I’m pleased to say that as a proud member of the Arthur W. Page Society and a trustee of the Institute for Public Relations, I’m able to rub shoulders with the smartest, and most strategic, chief communications officers in the world.
These pioneers are not only elevating the awareness and credibility of communications among their C-suite peers, they’re also playing a collaborative role. They serve as the fulcrum for IT, human resources, general legal counsel, business development and customer service to share information and, critically, speak in one authentic, consistent and coherent voice.
Ah, but I must also tell you that these world-class CCOs are the exception, and not the rule. Two quick cases in point:
– Several executive recruiters have told me many, many CCOs do NOT connect with the CEO and other members of the C-suite. In fact, turnover at the CCO level is significant (and an ongoing source of serious revenue for the recruiters).
– A surprising percentage of senior PR executives at Fortune 1000 corporations do NOT report to the CEO and are NOT invited to hang out with other members of the C-Suite. Many report to marketing. Others call the human resource manager boss and then there are those unfortunate souls who work for the general legal counsel. Ugh.
Lest the editor of PR Week, or any other leading trade, doubt my words, I’d like to share a recent experience with a Fortune 50 client.
The senior PR guy decided to put the business up for bid. We’d been handling their various business units for years, were told the existing business was safe, but that they’d very much like us to pitch the global account as well.
We balked, citing our lack of “boots on the ground” in 57 different nations. The senior client assured us category expertise and NOT global reach would determine the winner. But, he did tell us our three competitors were, you guessed it, global firms.
We debated our go/no go decision and finally agreed to participate. There would be one presentation followed by a reverse auction (more on that to come).
Once we were in the meeting, the senior PR guy’s peers hammered the bejesus out of us for lacking, you guessed it, boots on the ground in 57 countries.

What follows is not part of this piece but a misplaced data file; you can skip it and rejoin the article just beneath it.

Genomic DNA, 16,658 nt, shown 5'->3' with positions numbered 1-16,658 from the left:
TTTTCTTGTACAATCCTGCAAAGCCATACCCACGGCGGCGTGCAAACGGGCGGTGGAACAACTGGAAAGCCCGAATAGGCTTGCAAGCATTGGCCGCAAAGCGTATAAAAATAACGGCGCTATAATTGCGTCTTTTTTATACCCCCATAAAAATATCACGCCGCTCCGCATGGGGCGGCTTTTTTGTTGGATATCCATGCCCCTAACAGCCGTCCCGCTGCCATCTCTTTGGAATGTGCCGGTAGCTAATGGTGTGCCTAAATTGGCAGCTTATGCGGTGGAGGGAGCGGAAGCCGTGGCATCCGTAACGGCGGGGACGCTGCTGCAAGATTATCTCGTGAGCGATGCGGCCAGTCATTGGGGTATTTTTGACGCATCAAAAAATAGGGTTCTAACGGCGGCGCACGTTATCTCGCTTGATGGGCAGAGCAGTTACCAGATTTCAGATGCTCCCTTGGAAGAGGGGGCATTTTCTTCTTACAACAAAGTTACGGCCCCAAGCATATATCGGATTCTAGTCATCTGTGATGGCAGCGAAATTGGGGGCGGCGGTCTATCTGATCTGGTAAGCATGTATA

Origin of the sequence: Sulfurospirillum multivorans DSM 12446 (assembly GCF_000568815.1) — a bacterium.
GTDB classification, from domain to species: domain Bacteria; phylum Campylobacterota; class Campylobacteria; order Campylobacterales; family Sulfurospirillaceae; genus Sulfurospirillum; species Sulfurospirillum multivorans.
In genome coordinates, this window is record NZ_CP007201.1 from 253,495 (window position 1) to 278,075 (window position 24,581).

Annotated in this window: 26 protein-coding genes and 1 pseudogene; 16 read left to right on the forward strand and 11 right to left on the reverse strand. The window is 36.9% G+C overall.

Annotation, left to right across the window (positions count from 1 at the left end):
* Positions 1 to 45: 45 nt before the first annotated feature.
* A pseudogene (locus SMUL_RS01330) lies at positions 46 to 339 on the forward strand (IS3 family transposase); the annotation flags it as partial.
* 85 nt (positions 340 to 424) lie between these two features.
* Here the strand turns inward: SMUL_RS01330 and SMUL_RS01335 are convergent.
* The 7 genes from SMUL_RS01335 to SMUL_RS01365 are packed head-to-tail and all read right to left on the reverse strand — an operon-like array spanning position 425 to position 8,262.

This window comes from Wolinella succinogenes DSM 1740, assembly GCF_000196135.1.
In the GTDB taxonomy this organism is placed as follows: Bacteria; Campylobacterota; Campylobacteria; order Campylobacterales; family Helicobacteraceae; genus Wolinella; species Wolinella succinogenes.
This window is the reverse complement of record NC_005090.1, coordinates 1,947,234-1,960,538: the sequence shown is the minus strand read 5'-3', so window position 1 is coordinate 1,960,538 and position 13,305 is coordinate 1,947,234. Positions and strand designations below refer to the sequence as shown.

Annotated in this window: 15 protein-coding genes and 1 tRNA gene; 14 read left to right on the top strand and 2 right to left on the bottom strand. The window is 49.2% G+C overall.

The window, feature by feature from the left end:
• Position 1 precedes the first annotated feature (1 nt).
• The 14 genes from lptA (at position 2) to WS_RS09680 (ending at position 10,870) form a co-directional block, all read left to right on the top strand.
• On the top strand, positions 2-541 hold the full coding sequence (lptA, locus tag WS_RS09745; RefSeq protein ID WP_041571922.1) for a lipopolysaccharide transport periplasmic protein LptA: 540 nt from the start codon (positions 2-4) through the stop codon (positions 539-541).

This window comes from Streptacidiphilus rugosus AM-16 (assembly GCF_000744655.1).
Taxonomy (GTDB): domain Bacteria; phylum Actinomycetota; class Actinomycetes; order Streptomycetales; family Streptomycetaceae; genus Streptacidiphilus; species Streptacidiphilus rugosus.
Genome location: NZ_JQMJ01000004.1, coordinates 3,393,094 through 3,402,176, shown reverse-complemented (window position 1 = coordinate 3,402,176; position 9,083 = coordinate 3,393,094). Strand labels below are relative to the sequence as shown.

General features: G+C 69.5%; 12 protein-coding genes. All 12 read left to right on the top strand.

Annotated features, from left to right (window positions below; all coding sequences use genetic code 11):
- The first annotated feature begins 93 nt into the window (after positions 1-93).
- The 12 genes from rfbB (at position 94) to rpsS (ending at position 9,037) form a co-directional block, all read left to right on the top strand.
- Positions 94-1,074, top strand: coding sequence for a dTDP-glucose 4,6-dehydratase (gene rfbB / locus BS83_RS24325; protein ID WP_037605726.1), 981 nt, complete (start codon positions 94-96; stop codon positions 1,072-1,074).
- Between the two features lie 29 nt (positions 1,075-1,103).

Afterwards, the senior PR guy told us not to worry. All of the competitors were being questioned about the same thing, he said. The real determinant would be industry knowledge and the reverse auction.
If you’re unfamiliar with the term, a reverse auction is a process led by procurement (AKA, the penny pinchers from hell). The procurement team establishes a micro site, posts what they feel is a fair, blended hourly rate, and then gives each agency 30 minutes to submit their bids (with the unstated message being “low cost provider wins”).
Well, a few days later, we received a note from the senior PR guy whose salutation began, “Dear Valued Vendor.” The letter informed us we’d lost the pitch for two reasons: price and, you guessed it, a lack of boots on the ground in 57 countries.
All of which told me this particular senior PR guy not only wasn’t a C-Suite player, he was being forced to play by the rules set by procurement. You call that strategic?
That’s why I continue to chuckle and shake my head at the content churned out by PR Week in particular. They’d have you assume ALL CCOs have won the battle, and DO call the shots when helping frame key strategic business decisions and hiring smart, qualified agency partners. As I noted earlier, many have neither responsibility.
Which is why, when I read Steve Barrett’s recent editorial in PR Week’s “Power 50”, I thought to myself, “These guys are either committed to telling only one side of the story or, god help all of us, they’re blissfully ignorant of what’s going down in the countless organizations in which PR is still very much seen as little more than a necessary overhead expense.”
I’d be interested in hearing the publication’s POV. If nothing else, it would be fascinating to learn if our trade journalists are even aware of the Dear Valued Vendor universe.